FA CUP FINAL, MAY 15 2021
Youri Tielemans produced a superb strike in front of 21,000 supporters at Wembley to deliver the FA Cup for Leicester for the first time in their history and to write the latest chapter in his club’s modern-day fairytale. Champions League finalists Chelsea, so often irresistible since Thomas Tuchel’s appointment as their manager, were widely considered the favourites, and yet it was Brendan Rodgers’ team that triumphed – also doing so after two crucial saves from Kasper Schmeichel and Chelsea experiencing what would have been an own goal from Wes Morgan being ruled out for offside. “We were aggressive; our pressing was good,” Rodgers said. “We looked a threat and we know Youri can do that. To score a goal of that level in a game like this, it was a classic FA Cup final-winning goal.” Tuchel said: “We defended very well. We were very aggressive on the counter press; we defended high up the pitch; did not allow any counter-chances for one of the most dangerous counter-attacking teams in Europe, and we did not allow any half-chances or any chances. I was absolutely happy with the work-rate and intensity.”
SHOTS / ON TARGET
ATTACKS INTO AREA
EXPECTED GOALS (XG)
Chelsea were organised by their manager Thomas Tuchel into a 3-4-3 formation in which Jorginho retained a slightly deeper position in central midfield, narrowly behind N’Golo Kanté, and Reece James featured as their right-sided central defender in an attempt to negate Jamie Vardy’s threat at transitions. Their opponents, Leicester, defended with a 5-3-2.
César Azpilicueta and Marcos Alonso provided Chelsea’s attacking width from wing-back, so Mason Mount and Hakim Ziyech dropped into the inside channels. Chelsea’s front three regularly rotated and dropped to towards the ball and into the spaces that existed between the lines; Mount and Ziyech received passes that drew Leicester’s wider central defenders out of position and also operated closely together to combine, and Timo Werner sought to attack the spaces in behind and targeted a more direct route to goal.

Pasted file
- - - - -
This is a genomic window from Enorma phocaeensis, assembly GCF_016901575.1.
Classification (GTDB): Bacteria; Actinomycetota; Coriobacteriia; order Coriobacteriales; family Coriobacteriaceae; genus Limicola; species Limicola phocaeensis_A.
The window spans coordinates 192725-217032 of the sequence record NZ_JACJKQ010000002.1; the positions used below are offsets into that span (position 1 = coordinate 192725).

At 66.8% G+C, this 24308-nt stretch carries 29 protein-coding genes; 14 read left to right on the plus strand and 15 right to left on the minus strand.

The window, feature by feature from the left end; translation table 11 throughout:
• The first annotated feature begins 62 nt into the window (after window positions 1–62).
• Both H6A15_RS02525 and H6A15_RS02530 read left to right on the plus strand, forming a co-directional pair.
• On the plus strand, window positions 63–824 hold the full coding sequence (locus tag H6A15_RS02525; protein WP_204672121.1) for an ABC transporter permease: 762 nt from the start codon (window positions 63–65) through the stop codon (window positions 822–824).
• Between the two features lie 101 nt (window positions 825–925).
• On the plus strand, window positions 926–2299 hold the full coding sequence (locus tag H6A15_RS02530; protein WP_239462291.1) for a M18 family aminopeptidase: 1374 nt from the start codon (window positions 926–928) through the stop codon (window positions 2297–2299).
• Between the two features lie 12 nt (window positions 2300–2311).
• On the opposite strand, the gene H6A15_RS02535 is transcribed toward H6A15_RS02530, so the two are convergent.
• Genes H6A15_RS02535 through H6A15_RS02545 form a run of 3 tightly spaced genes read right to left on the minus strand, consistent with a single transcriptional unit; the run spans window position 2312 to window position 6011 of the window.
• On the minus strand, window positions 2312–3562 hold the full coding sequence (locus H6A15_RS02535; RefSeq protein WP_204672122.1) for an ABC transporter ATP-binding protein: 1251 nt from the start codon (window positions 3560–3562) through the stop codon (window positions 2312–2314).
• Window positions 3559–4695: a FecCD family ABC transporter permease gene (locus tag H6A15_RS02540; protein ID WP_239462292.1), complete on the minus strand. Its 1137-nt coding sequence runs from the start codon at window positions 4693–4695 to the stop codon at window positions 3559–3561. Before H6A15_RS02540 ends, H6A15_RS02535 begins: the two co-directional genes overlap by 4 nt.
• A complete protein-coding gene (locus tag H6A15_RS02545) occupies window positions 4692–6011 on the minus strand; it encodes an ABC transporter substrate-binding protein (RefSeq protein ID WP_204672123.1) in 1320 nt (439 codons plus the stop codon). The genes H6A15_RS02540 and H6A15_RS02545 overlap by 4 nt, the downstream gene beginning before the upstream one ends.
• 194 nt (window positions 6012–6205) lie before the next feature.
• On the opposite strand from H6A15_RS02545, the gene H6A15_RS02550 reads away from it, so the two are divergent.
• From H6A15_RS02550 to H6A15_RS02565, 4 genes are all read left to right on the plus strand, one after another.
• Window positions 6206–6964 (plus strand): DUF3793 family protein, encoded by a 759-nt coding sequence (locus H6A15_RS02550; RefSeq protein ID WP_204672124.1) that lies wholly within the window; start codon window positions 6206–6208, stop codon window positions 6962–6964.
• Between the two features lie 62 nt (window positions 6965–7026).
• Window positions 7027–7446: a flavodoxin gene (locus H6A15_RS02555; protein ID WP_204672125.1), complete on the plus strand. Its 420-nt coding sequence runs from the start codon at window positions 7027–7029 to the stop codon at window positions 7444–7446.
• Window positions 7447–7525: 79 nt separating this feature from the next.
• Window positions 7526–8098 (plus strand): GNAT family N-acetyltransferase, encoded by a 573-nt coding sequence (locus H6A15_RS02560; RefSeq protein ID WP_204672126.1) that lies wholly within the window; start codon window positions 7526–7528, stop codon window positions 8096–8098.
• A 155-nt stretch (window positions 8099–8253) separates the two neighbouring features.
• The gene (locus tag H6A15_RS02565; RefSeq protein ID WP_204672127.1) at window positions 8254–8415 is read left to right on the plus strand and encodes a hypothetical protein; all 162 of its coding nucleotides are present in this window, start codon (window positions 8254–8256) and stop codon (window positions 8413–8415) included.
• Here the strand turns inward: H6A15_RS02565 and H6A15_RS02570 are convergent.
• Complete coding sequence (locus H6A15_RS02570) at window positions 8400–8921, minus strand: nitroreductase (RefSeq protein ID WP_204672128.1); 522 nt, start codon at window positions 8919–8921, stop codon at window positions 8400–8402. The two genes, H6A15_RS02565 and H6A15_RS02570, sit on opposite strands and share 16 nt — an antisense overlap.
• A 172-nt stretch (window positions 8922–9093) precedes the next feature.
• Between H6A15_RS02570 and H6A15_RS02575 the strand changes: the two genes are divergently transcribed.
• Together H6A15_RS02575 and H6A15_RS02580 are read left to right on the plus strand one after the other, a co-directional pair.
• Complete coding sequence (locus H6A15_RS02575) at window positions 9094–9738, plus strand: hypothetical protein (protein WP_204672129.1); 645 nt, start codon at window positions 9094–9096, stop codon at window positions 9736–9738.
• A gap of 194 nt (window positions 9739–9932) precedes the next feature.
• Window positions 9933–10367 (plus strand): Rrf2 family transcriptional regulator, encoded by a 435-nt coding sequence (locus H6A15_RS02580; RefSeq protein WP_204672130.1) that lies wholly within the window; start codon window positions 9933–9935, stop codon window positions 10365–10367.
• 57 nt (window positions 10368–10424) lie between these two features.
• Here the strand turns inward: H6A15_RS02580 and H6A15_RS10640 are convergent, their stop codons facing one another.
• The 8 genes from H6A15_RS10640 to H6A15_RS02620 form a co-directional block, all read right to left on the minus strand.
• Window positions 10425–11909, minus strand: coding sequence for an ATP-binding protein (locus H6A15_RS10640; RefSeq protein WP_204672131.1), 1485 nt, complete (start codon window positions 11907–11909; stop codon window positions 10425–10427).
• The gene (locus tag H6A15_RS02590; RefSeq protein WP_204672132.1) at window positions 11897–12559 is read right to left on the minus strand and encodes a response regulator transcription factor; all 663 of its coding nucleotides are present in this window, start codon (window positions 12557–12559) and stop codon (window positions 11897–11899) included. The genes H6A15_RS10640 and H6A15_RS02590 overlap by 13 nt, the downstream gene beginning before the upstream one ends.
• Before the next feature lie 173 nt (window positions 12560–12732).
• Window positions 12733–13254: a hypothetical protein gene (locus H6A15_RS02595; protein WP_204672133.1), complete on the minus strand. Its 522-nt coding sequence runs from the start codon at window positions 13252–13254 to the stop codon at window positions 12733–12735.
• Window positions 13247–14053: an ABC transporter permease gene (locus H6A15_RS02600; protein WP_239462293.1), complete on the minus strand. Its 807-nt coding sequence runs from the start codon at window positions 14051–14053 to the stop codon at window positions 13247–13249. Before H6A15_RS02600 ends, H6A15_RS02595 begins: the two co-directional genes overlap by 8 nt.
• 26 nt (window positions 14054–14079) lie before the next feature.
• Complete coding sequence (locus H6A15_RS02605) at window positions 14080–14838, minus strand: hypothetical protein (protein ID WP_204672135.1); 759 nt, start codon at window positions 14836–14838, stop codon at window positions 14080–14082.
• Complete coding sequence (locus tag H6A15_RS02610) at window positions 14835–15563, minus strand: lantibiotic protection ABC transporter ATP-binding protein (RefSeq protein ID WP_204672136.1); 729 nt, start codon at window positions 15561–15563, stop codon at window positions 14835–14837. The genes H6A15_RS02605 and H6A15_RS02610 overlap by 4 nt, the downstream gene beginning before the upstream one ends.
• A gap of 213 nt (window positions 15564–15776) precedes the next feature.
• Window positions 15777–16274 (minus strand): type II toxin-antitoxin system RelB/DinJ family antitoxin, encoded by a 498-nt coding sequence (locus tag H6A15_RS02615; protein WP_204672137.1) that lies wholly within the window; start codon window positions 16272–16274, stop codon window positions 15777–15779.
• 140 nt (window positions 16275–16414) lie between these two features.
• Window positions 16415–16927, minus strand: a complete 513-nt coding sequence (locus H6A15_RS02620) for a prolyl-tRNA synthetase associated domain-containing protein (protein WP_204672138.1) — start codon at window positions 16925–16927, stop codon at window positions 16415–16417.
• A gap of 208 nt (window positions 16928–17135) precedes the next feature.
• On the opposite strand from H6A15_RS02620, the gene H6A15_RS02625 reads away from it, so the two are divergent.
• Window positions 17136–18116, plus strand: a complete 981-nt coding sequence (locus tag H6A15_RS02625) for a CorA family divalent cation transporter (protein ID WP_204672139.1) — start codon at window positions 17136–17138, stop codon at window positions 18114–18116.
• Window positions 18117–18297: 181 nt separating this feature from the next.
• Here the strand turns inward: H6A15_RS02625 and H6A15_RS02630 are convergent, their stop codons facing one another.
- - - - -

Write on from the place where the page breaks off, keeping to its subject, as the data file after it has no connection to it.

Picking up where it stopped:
Leicester’s press prioritised preventing Chelsea’s back three from playing into Jorginho and Kanté, even as the latter moved deeper, but with Chelsea’s front three making the movements they were and Werner complementing them by also withdrawing into deeper territory, Tuchel’s team continued to progress possession via direct switches of play and diagonal passes from their wing-backs and into their front three. Ayoze Pérez remained uncertain over whether to press James, so the inside right channel also offered Chelsea, and more direct passes to Werner and Mount, potential. if Leicester’s back five retreated during moments of transition, Chelsea, similarly, were encouraged to advance.
Combinations in the central areas of the pitch helped Chelsea to resist Leicester’s increased willingness to press there. Jorginho remained withdrawn, but Kanté advanced, often to alongside Ziyech and Mount, contributing to the creation of wider combinations beyond Leicester’s midfield line in the inside channels where their wing-backs advanced to, and providing Werner with a further option for combinations in the centre.